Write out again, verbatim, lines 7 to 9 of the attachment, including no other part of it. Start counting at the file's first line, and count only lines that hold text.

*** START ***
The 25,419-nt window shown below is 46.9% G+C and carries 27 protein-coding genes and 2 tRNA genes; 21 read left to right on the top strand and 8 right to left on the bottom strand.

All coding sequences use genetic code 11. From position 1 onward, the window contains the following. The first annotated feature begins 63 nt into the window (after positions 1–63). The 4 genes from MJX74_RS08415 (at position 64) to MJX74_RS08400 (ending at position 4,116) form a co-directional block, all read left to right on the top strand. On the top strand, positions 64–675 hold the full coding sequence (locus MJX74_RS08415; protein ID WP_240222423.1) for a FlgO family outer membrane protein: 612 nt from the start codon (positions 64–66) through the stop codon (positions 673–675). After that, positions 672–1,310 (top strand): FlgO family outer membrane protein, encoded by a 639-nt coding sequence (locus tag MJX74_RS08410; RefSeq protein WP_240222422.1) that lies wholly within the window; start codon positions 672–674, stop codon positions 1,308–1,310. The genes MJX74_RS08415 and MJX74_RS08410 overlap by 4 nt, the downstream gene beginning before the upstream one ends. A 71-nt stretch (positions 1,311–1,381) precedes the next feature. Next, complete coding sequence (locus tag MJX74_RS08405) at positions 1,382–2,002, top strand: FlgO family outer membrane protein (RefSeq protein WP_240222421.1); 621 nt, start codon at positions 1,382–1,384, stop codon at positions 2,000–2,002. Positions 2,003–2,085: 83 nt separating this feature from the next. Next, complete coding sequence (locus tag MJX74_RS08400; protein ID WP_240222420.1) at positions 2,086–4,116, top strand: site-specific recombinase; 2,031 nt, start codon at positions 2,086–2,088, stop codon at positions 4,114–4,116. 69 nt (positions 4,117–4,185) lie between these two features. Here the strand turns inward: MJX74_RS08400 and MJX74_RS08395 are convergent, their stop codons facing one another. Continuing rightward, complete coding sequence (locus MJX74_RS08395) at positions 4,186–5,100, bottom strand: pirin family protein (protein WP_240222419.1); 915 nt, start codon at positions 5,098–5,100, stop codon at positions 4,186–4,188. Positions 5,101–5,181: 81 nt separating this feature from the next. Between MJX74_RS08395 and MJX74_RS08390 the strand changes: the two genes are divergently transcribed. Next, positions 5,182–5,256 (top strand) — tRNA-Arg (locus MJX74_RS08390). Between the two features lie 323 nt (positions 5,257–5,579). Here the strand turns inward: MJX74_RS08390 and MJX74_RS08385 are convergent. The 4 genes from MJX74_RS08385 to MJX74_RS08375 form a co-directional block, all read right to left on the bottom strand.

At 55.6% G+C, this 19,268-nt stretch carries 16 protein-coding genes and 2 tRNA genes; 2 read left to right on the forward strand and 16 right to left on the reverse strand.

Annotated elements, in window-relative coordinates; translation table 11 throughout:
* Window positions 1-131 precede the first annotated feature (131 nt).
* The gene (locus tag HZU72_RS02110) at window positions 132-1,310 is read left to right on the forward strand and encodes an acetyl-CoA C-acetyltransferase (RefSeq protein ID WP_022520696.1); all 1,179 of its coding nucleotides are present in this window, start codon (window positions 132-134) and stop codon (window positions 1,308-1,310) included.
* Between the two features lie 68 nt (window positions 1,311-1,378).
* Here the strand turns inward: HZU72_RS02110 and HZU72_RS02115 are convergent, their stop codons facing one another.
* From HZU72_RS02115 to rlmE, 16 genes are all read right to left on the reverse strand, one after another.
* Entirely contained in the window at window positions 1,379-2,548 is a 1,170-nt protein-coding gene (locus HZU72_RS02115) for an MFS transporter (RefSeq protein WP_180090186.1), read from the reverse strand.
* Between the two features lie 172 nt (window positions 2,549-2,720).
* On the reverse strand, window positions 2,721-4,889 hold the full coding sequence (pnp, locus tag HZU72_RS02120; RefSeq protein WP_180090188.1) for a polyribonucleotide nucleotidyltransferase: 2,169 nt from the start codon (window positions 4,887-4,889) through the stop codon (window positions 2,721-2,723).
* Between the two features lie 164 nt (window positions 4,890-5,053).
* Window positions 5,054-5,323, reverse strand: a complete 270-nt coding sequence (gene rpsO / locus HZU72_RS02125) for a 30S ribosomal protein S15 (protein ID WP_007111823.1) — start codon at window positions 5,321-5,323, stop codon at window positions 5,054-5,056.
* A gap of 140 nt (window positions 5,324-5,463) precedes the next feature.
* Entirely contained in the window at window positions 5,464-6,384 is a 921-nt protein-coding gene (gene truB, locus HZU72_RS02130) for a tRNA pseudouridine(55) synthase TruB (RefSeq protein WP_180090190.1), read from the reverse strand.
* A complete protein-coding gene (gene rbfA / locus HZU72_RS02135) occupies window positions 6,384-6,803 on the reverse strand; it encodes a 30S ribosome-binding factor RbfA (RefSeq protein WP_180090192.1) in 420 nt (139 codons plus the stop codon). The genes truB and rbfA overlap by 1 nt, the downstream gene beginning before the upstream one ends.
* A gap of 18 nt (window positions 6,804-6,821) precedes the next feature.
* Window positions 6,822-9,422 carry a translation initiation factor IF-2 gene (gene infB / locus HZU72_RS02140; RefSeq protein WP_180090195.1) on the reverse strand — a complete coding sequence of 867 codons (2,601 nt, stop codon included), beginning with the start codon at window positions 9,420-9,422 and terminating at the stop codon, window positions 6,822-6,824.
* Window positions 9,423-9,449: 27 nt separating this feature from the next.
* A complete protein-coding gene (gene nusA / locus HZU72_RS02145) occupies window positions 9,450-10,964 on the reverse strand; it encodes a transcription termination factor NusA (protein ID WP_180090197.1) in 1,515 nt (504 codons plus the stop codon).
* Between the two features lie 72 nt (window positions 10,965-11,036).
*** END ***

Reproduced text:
* Between the two features lie 68 nt (window positions 1,311-1,378).
* Here the strand turns inward: HZU72_RS02110 and HZU72_RS02115 are convergent, their stop codons facing one another.
* From HZU72_RS02115 to rlmE, 16 genes are all read right to left on the reverse strand, one after another.